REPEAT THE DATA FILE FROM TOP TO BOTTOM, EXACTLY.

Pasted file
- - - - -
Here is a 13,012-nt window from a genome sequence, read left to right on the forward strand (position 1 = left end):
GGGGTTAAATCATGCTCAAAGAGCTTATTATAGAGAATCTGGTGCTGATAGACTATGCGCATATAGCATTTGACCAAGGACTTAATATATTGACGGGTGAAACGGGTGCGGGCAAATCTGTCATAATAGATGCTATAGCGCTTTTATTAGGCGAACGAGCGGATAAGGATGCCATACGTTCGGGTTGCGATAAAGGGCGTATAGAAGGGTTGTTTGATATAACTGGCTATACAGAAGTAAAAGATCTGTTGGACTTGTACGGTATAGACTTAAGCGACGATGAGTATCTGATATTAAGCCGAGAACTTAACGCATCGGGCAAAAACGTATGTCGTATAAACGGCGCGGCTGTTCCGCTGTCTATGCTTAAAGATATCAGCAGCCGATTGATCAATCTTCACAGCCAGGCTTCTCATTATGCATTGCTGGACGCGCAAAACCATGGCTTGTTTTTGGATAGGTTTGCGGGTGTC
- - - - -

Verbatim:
Here is a 13,012-nt window from a genome sequence, read left to right on the forward strand (position 1 = left end):
GGGGTTAAATCATGCTCAAAGAGCTTATTATAGAGAATCTGGTGCTGATAGACTATGCGCATATAGCATTTGACCAAGGACTTAATATATTGACGGGTGAAACGGGTGCGGGCAAATCTGTCATAATAGATGCTATAGCGCTTTTATTAGGCGAACGAGCGGATAAGGATGCCATACGTTCGGGTTGCGATAAAGGGCGTATAGAAGGGTTGTTTGATATAACTGGCTATACAGAAGTAAAAGATCTGTTGGACTTGTACGGTATAGACTTAAGCGACGATGAGTATCTGATATTAAGCCGAGAACTTAACGCATCGGGCAAAAACGTATGTCGTATAAACGGCGCGGCTGTTCCGCTGTCTATGCTTAAAGATATCAGCAGCCGATTGATCAATCTTCACAGCCAGGCTTCTCATTATGCATTGCTGGACGCGCAAAACCATGGCTTGTTTTTGGATAGGTTTGCGGGTGTC